CommunicationNovice

The student does not use any mathematical language to communicate her/his reasoning and proof. Verbs, such as “add,” are not included in considering communication as they are considered an action the student takes in her/his solution.

ConnectionsNovice

The student does not make a mathematically relevant observation about her/his solution.

RepresentationNovice

The student does not attempt a mathematical representation to solve or portray her/his solution.

5 exemplars.com 800-450-4050

NoviceP/S R/P Com Con Rep A/LevelN N N N N N

6 exemplars.com 800-450-4050

Apprentice Scoring Rationales

Criteria and Performance Level

Assessment Rationales

Problem SolvingApprentice

The student has a partially correct strategy. The student totals the puzzle pieces used in the three days. The student does not find the difference between the puzzle pieces used and the original 150 puzzle pieces. The student’s answer, “145 pieces of puzzle,” is not correct.

Reasoning ProofApprentice

The student uses some correct reasoning of the underlying concepts of the problem. The student organizes and deter-mines the 145 puzzle pieces used in three days. The student does not determine how many puzzle pieces are needed to finish the puzzle.

CommunicationPractitioner

The student correctly uses the mathematical term day, from the problem. The student also correctly uses the mathematical terms table, odd, total.

ConnectionsPractitioner

The student makes the mathematically relevant observation, “41 is only odd pieces total in a day.”

RepresentationPractitioner

The student’s table is appropriate to the task and accurate. All labels are included and the data is correct.

7 exemplars.com 800-450-4050

ApprenticeP/S R/P Com Con Rep A/LevelA A P P P A

8 exemplars.com 800-450-4050

Practitioner Scoring Rationales, Student 1

Criteria and Performance Level

Assessment Rationales

Problem SolvingPractitioner

The student’s strategy of making a diagram of the puzzle pieces used each of three days works to solve part of the problem. The student’s answer, “5,” is correct.

Reasoning ProofPractitioner

The student uses correct reasoning of the underlying con-cepts of the problem. The student organizes and determines a total of 145 puzzle pieces are used in three days. The stu-dent finds the number of remaining puzzle pieces needed to finish the puzzle by applying subtraction.

CommunicationPractitioner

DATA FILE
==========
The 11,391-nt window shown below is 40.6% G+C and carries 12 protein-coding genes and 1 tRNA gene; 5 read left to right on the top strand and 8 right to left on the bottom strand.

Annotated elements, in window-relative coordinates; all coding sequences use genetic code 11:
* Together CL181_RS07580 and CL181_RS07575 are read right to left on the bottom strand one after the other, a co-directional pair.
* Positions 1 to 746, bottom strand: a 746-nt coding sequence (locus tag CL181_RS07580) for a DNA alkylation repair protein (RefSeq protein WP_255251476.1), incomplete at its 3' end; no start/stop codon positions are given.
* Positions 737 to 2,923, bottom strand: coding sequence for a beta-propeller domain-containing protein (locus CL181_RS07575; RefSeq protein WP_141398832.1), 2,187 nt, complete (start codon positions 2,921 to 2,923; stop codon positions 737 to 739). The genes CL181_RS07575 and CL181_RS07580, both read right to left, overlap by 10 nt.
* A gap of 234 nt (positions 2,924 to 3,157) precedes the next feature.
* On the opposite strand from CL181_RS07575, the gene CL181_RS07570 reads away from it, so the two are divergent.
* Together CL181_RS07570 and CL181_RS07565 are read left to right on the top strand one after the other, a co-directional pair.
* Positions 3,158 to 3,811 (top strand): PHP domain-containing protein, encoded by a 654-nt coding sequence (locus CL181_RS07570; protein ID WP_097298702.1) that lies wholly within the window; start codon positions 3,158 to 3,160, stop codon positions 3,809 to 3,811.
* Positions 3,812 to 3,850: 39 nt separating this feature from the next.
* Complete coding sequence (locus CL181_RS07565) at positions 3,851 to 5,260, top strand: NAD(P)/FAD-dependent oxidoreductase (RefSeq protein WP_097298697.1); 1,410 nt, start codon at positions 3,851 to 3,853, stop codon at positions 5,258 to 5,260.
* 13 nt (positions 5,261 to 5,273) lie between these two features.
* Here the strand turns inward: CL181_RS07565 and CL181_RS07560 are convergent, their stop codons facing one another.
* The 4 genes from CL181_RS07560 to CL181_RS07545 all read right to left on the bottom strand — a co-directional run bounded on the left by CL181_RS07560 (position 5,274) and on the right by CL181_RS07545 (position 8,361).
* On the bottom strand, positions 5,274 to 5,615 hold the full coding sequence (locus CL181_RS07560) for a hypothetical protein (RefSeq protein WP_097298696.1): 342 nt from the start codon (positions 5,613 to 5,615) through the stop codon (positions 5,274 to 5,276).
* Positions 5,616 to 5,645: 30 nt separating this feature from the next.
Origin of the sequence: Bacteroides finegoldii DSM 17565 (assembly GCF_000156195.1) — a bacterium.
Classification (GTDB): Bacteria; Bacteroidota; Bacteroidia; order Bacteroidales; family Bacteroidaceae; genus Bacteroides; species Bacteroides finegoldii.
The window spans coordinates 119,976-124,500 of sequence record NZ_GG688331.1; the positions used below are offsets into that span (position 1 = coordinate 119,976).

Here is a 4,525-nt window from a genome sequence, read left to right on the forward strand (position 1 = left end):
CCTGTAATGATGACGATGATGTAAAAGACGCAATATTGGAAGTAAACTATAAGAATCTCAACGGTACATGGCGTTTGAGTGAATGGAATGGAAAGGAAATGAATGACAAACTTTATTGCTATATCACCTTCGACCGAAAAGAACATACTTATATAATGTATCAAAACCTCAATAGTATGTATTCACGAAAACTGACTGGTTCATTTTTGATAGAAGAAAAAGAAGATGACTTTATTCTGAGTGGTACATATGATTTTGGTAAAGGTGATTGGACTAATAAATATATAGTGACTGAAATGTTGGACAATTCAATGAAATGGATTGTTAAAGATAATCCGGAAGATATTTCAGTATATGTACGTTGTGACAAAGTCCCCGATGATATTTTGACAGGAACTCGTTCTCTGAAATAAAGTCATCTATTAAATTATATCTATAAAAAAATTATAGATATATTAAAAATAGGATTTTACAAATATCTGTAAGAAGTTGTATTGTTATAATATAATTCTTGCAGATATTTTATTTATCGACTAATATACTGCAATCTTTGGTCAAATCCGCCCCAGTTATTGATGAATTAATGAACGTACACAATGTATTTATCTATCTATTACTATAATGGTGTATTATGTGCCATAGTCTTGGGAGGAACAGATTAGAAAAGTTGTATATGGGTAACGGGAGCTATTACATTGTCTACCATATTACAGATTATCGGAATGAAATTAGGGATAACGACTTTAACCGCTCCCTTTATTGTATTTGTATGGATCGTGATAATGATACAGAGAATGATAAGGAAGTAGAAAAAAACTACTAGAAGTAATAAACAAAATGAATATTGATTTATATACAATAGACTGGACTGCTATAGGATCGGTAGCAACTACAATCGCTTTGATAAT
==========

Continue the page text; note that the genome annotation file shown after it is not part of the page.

The student correctly uses the mathematical term day from the problem. The student also correctly uses the mathematical terms diagram, key, number.

ConnectionsPractitioner

The student makes the mathematically relevant observations, “I see 36 is 3 dozen pieces” and “I see 68 is the most pieces.” The student’s statement, “The 5 pieces are on the floor,” is not considered a mathematically relevant statement. This comment could lead to an engaging classroom writing activity determining where those five missing pieces are.

RepresentationPractitioner

The student’s diagram is appropriate to the task and accurate. A key defines the days and puzzle pieces. The entered “numbers” are correct.

9 exemplars.com 800-450-4050

Practitioner, Student 1P/S R/P Com Con Rep A/LevelP P P P P P

10 exemplars.com 800-450-4050

Practitioner Scoring Rationales, Student 2

Criteria and Performance Level

Assessment Rationales

Problem SolvingExpert

The student’s strategy of making a table of the day, puzzle pieces and total puzzle pieces works to solve part of the problem and arrives at an answer by applying subtraction. The student’s answer, “the answer is 5 puzzle pieces,” is cor-rect. The student shows evidence of analyzing the situation in mathematical terms. The student explores the numbers in the ones place and determines that a total of 150 pieces is not possible.

Reasoning ProofExpert

The student demonstrates correct reasoning of the under-lying concepts of the problem. The student organizes and determines a total of 145 puzzle pieces are used in three days. The student finds the number of remaining puzzle pieces needed to finish the puzzle by applying subtraction. The student explains the phenomenon of how some sets of numbers can not have a total with a zero in the ones place. The student uses that thinking to explain how she/he realizes that five puzzle pieces must be missing.

CommunicationPractitioner